Newest State Ferry MV Hubbard Formally Christened
First Lady Rose Dunleavy smashes a ceremonial bottle of champagne to christen MV Hubbard, with the ferry’s relief captain Ethan Waldvogel.
A month into its debut season, the newest ferry in the Alaska Marine Highway System (AMHS) was formally christened by First Lady Rose Dunleavy as MV Hubbard.
Smashing a bottle of champagne on the ferry’s bow as part of the ceremony, Dunleavy said, “I am honored to be part of AMHS history.”
The First Lady also recognized several women for their contribution to AMHS, including Port Captains Mara Cowen and Umeko Seaver, Vessel Scheduler Kerri Traudt, AMHS Administrative Manager Barb Henry, and Passenger Services Specialist May Flood. “Women have made a tremendous contribution to transportation in Alaska,” Dunleavy said. “Today, they are masters and mates, ship side and shore side, helping this great state getting to where they need to go.”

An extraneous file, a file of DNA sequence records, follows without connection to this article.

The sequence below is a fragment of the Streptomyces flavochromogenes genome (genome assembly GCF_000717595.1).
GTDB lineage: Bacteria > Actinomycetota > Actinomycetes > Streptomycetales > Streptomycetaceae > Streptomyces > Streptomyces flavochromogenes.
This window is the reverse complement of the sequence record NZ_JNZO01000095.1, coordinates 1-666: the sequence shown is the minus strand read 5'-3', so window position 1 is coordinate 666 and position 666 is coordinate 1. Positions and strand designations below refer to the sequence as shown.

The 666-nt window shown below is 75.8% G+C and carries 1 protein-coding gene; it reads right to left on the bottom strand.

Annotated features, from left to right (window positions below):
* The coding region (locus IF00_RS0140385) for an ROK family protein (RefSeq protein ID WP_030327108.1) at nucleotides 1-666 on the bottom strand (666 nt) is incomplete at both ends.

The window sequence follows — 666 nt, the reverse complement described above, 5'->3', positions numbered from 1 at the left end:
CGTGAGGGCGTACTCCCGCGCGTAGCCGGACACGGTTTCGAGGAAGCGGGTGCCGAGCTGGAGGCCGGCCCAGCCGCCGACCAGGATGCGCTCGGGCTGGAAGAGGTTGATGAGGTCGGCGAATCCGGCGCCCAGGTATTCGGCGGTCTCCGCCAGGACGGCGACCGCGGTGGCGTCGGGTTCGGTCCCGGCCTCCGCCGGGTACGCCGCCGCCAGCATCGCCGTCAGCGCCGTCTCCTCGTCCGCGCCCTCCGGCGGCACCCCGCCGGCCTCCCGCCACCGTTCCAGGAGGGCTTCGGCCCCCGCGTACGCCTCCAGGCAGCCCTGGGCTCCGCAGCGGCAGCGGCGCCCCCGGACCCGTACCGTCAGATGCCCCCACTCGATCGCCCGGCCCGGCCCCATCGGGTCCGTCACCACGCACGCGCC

One of two Alaska-class ferries, Hubbard began serving its route between Juneau, Haines, and Skagway in late May. The vessel makes the circuit once each day, except Mondays.
When construction started in 2014, the ferry was intended for day trips. By the time it was completed in 2018, marine highway managers decided that the Alaska class needed the flexibility for routes that might exceed employee working hours, so the brand-new vessel had to be upgraded with crew quarters.
Hubbard returned to the Ketchikan Vigor shipyard for a refit, which was finished last year. The addition of crew quarters enables AMHS to reach more ports if scheduling demands.
Hubbard is 280 feet long and carries up to 300 passengers and fifty-three vehicles. Construction cost about $60 million, and the refit cost another $15 million. Sister ship MV Tazlina was christened in 2018 and began service in 2019; the vessel currently runs day trips in the northern Panhandle.
Like all nine vessels in the AMHS fleet, Hubbard is named for a glacier, specifically the tidewater glacier 35 miles north of Yakutat. A student at Eagle River High School, Taylor Thompson, chose the name in a 2016 essay contest.
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